The 2023 U.S. Cannabis Policy Reform Horizon

There was great hope for U.S federal cannabis policy reform in 2022. As it turns out, the early 2022 optimism surrounding outright legalization or de-scheduling was never a reality, especially under a Democrat-led Congress and White House.

Nonetheless, we did see progress in the evolution of the debate from being an afterthought to entering the mainstream. Remember when then-Presidential candidate Mitt Romney dismissed even a discussion about this topic. Now, both parties have their cannabis reform champions. It was, after all, Sen. Mitch McConnell, who initiated the most significant federal cannabis policy reform in U.S. history via the 2018 Farm Bill. This is a dramatic departure from a decade ago when the issue was simply dismissed. Even the most insignificant mention of cannabis reform by a sitting federal elected official impacts cannabis capital markets and stock prices in real time.

That said, the SAFE Banking Act passed the House again, with the potential to be included in a $1.7 trillion omnibus spending bill, but did not advance through the Senate. It was blocked by, ironically, Sen. Mitch McConnell. While Safe Banking may not have, on its own, changed the economics of the cannabis industry, its companion bill, the CLIMB Act, would. For those of us who worked through the boom and bust of the Canadian public markets, it’s all but certain that the CLIMB Act would cause billions upon billions of dollars to be injected into the cannabis industry. This year will see the development of these two significant measures, but a split Congress will undoubtedly make them more challenging to advance.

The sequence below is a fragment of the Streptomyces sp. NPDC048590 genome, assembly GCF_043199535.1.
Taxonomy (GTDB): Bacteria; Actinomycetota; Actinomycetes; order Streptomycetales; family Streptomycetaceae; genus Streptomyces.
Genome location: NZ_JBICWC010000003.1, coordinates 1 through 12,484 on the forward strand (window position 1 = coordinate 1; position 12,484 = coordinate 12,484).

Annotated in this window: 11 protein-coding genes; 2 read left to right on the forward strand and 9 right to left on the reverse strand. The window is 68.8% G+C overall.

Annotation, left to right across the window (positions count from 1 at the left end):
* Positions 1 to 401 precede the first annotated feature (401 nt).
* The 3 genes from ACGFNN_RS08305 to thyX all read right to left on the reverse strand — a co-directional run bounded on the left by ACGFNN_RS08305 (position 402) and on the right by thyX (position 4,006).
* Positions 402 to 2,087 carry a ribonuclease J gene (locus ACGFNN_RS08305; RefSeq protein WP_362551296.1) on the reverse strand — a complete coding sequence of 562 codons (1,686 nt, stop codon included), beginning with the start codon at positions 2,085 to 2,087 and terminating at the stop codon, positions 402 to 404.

Despite Joe Biden’s seeming hatred of the cannabis plant, he did something that no other sitting president has ever done. On December 2, 2022, he signed the “Medical Marijuana and Cannabidiol Research Expansion Act,” H.R. 8454, into law. This bipartisan legislation is the first stand-alone cannabis reform bill to pass both the House and Senate, marking a significant milestone in the evolution of federal cannabis policy. Momentum is building.

While I do not expect the White House to be a leader on this issue in 2023, the recent scandals coming out of the Executive Branch may cause President Biden to pull an Andrew Cuomo and push the measure to distract from these other matters.

This year I expect to see further pushes for 280e tax reform and bankruptcy reform at the federal level. A bankruptcy reform measure could instill greater confidence in the lending around the cannabis industry. And of course, there will be state ballot measures, despite the few major failures we saw last year in North Dakota, Arkansas, and South Dakota. In the 2024 election cycle, I’d watch for decriminalization ballot measures in Wyoming, Nebraska, Idaho, Texas, and Pennsylvania.

Ultimately, federal cannabis legalization in U.S. is still missing its “why.” Every country legalizes cannabis for different reasons. Sometimes it’s for medical access. Sometimes it’s for social or criminal justice reform. Sometimes it’s for the economy and job creation. We still don’t know the “why” that will make federal lawmakers in U.S. push cannabis reform forward. Until we do, it’s anyone’s guess.

Read more here: Source link

Leave a Reply

Your email address will not be published. Required fields are marked *